My plans from this point forward is to make it my first "project" rifle since it has been mostly devalued by the previous owners attempts at "cleaning it up". On top of that it doesn't seem like it would be worth a whole lot if it was in great shape. I am e-mailing Fogle's in Ohio today about rebluing all the metal parts but am open to recommendations if anyone knows a good shop near Alabama. I can find several closer but have no information on the quality of jobs they have done. The stock I will take care of myself but plan on re-staining it a bit lighter than origanol.
At the moment I am on here looking for as much information on what I have as I can get.

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Old 04-24-2013, 09:19 PM   #5
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meant to edit above

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Old 04-24-2013, 09:25 PM   #6
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Even in great shape these do not seem high on collectors lists. Not uncommon to see these old military Mausers with the metal mostly down to the white metal from the repeated field use and cleaning they get. Refinishing it could cost you more than the gun is worth, and reduce collector value even more.

Anything you do to the wood will also likely lower the value. If you are intent on restoring it to original looking condition for your own desire to keep it then it may be fine.

I see them sell for right around $200 or less on used gun racks.

My bet is that that bolt does not belong on that rifle and you may be better served finding a '95 bolt and having a gunsmith fit it. The square shoulders of the older '93 bolt were for that specific action and magazine/follower.

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Old 04-24-2013, 10:27 PM   #7
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I'm not sure where either of you are getting your info. The bolt looks to be 100% correct for the '95 action. It is the same in the respects questioned as the Swede '96. Which is a slightly modified '95. As far as ammo, if it is 7.62x51, shoot 7.62x51. That rifle looks to have the correct stamps for 7x57. The 7.62x51 Cetme round only existed for a couple of years, although production continued till 1970 or so, it was a training round after the Cetme A was discontinued. I'd just clean the metal and shoot it. Give the stock a few coats of BLO. Do the same every year. Sometimes people over analyze these rifles. The "shoulder" is part of the receiver, not the bolt. Many South american Mausers had a raised peice of the receiver behind where the bolt handle rested that was called the shoulder. It acted like the third lug on a '98.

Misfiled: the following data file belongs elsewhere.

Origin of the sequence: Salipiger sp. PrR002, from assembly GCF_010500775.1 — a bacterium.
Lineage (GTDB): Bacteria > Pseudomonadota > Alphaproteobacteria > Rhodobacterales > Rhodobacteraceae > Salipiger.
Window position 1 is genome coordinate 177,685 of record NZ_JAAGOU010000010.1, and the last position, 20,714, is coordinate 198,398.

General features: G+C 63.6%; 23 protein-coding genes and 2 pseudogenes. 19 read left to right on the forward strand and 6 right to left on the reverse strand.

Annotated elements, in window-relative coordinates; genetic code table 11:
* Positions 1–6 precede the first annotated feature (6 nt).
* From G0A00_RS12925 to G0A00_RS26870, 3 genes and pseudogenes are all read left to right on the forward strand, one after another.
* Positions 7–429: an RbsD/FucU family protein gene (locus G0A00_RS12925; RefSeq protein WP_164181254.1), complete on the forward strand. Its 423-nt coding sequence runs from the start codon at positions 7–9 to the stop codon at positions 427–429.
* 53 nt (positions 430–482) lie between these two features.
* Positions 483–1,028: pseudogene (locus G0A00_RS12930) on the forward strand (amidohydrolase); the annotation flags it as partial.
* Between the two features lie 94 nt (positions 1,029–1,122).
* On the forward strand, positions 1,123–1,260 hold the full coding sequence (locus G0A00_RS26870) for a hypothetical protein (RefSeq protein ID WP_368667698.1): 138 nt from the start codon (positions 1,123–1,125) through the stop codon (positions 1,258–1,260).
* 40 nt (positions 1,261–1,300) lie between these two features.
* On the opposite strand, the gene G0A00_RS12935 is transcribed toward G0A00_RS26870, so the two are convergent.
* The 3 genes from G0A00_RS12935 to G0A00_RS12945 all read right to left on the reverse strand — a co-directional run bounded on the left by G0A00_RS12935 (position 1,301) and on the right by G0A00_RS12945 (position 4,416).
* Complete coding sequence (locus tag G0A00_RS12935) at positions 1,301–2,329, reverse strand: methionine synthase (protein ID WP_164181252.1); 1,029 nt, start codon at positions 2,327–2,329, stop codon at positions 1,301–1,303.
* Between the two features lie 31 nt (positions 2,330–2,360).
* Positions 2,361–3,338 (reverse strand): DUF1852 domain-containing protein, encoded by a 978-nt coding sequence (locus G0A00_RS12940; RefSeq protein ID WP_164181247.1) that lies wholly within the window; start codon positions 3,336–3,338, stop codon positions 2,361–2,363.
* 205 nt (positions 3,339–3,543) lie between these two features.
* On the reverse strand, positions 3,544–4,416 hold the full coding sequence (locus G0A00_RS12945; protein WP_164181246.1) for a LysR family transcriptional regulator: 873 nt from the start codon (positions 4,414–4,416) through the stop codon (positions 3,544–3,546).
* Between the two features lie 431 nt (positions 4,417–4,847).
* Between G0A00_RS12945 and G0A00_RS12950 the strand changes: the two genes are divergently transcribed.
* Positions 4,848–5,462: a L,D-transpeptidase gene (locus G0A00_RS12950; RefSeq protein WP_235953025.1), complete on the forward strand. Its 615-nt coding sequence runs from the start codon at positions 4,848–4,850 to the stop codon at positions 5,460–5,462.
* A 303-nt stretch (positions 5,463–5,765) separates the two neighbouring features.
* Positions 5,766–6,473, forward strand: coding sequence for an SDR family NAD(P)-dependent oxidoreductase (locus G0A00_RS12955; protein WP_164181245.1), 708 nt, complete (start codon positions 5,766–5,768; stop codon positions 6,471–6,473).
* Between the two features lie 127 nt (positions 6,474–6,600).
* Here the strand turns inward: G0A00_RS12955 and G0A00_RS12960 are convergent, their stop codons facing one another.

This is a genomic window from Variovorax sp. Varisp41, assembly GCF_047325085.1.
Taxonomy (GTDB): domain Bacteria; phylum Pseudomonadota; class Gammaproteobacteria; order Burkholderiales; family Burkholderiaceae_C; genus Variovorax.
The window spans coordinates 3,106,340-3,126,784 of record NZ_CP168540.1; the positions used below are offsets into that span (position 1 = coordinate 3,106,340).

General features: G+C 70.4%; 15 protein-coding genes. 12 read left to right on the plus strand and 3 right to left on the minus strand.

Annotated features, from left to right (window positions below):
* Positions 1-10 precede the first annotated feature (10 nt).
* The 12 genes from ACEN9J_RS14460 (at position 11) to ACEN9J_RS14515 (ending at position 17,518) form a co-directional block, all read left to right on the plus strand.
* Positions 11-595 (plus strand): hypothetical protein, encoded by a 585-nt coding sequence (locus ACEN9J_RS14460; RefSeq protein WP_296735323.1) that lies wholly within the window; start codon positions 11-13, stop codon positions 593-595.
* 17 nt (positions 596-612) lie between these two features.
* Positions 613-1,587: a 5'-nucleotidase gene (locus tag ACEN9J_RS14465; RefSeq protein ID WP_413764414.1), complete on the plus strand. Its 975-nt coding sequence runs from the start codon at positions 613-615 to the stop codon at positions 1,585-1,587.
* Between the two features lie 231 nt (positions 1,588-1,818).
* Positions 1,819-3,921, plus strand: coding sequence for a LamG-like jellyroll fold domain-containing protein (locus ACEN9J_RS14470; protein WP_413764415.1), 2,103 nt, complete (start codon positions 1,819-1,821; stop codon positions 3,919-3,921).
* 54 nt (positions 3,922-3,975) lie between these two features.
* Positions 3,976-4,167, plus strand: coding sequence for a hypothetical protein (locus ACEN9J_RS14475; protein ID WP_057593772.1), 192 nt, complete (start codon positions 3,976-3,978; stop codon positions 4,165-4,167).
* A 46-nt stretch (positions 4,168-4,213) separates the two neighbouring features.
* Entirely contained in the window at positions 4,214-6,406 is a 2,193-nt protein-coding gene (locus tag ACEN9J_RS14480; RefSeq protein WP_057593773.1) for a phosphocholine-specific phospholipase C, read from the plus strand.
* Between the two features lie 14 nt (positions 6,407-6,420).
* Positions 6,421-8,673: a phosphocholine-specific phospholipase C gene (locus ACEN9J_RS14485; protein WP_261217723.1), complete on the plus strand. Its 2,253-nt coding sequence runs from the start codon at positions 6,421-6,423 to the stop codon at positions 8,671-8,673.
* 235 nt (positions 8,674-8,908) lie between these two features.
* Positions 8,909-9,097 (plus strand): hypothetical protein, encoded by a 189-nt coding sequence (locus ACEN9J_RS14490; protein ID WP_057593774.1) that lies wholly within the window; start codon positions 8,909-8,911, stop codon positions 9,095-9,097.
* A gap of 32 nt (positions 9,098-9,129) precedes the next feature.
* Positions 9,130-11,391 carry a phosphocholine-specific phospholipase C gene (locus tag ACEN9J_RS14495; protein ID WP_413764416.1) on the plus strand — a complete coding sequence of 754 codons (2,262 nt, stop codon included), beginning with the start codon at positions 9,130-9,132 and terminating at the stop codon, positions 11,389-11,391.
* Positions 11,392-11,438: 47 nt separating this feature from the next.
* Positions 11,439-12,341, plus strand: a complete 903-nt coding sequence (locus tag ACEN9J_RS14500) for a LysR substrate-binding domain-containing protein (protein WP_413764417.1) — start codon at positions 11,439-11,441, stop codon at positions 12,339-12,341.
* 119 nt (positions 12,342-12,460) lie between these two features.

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Old 04-24-2013, 11:18 PM   #8
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Quote:
Originally Posted by jpattersonnh View Post
I'm not sure where either of you are getting your info. The bolt looks to be 100% correct for the '95 action. It is the same in the respects questioned as the Swede '96. Which is a slightly modified '95. As far as ammo, if it is 7.62x51, shoot 7.62x51. That rifle looks to have the correct stamps for 7x57. The 7.62x51 Cetme round only existed for a couple of years, although production continued till 1970 or so, it was a training round after the Cetme A was discontinued. I'd just clean the metal and shoot it. Give the stock a few coats of BLO. Do the same every year. Sometimes people over analyze these rifles. The "shoulder" is part of the receiver, not the bolt. Many South american Mausers had a raised peice of the receiver behind where the bolt handle rested that was called the shoulder. It acted like the third lug on a '98.
This is a '93 bolt face


This is a '95 bolt face (like mine)